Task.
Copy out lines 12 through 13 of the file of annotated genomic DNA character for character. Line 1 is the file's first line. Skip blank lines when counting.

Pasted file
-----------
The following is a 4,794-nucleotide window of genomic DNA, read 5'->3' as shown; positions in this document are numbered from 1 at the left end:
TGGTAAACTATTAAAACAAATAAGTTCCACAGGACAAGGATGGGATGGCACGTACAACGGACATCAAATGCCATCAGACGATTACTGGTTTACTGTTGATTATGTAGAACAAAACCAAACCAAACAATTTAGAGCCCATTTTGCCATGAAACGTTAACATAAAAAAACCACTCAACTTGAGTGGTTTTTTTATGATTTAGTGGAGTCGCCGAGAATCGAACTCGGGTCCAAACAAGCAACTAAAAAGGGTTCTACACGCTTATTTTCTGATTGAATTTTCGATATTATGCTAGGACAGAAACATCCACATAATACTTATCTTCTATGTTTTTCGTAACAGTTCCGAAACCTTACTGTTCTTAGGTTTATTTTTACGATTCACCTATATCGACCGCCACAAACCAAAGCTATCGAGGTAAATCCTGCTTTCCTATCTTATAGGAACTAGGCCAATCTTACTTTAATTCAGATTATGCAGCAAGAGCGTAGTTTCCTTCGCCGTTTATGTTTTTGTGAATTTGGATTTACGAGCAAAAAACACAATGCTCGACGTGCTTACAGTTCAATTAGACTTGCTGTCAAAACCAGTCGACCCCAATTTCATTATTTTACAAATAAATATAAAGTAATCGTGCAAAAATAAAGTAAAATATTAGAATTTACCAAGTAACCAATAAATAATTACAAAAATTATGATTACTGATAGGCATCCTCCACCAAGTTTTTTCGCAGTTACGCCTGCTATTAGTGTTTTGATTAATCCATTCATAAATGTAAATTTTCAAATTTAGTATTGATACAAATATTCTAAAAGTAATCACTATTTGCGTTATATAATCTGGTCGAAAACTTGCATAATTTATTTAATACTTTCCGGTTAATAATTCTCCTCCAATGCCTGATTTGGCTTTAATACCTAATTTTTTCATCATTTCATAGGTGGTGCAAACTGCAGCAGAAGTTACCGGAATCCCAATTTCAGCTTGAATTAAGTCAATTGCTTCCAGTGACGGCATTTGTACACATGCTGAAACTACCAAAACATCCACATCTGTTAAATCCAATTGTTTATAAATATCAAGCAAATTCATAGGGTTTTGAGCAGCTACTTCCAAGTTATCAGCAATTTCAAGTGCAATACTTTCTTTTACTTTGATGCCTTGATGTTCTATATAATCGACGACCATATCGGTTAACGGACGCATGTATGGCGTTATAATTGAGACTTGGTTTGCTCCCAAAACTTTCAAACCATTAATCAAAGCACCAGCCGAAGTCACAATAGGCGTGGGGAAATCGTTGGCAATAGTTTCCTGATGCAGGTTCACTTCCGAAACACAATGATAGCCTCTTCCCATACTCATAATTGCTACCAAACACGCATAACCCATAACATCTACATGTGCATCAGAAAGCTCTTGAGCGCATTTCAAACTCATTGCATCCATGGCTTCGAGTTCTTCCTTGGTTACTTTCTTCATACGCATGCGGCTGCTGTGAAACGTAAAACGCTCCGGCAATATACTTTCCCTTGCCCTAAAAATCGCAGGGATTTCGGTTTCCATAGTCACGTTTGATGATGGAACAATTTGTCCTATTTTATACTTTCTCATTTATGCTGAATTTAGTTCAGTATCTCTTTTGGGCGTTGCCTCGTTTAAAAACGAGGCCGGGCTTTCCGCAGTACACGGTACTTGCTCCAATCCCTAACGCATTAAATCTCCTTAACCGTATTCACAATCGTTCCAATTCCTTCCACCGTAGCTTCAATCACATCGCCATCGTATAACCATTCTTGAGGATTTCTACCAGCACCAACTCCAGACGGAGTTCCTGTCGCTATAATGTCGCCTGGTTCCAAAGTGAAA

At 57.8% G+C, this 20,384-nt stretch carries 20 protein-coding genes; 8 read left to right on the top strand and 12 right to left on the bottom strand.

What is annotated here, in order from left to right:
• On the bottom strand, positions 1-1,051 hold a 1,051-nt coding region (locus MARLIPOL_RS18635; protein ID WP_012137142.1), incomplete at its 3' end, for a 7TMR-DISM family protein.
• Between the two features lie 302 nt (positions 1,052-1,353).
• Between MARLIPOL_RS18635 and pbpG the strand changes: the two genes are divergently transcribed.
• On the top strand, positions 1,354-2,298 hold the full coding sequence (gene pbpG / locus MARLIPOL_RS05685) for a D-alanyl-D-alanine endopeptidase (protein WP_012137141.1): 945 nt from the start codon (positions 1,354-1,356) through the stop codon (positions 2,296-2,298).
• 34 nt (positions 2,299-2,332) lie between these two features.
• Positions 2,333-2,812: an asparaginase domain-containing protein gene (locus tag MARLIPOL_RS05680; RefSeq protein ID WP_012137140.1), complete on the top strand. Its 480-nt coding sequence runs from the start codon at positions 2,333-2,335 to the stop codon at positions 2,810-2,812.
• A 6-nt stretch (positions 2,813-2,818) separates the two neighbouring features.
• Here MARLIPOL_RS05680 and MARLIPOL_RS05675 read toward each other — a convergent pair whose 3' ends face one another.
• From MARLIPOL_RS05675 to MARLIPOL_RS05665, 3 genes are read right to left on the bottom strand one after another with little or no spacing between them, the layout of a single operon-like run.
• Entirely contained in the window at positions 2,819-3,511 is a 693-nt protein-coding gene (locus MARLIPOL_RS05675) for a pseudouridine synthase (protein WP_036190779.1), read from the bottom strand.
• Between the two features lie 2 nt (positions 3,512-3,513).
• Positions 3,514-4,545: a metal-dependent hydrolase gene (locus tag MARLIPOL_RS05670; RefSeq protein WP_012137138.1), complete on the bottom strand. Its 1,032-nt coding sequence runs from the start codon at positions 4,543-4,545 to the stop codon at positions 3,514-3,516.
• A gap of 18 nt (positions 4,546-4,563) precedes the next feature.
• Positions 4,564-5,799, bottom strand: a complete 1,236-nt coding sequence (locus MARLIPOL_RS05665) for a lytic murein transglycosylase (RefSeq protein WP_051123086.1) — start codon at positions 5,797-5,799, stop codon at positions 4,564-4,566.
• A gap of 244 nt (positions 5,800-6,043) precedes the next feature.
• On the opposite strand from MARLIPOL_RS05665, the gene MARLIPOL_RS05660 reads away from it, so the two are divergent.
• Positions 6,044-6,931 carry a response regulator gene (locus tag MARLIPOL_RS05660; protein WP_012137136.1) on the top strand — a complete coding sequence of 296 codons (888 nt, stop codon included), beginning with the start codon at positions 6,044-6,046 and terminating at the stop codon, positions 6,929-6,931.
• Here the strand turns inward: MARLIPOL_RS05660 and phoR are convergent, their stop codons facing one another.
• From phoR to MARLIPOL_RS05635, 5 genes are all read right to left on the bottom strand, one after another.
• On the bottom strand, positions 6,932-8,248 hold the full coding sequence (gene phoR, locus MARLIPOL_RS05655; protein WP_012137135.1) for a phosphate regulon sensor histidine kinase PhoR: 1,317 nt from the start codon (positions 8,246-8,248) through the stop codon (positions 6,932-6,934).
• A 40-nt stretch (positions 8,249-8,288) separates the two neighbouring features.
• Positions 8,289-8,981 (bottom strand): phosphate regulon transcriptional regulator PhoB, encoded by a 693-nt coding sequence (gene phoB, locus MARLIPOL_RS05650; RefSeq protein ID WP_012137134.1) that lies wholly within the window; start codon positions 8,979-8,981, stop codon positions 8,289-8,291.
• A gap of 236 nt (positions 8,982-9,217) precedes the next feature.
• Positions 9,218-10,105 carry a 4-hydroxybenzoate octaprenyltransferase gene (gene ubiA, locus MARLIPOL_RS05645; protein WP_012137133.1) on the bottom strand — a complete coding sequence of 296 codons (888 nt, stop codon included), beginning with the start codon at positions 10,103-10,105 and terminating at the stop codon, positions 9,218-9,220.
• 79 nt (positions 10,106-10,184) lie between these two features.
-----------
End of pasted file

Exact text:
• Here MARLIPOL_RS05680 and MARLIPOL_RS05675 read toward each other — a convergent pair whose 3' ends face one another.
• From MARLIPOL_RS05675 to MARLIPOL_RS05665, 3 genes are read right to left on the bottom strand one after another with little or no spacing between them, the layout of a single operon-like run.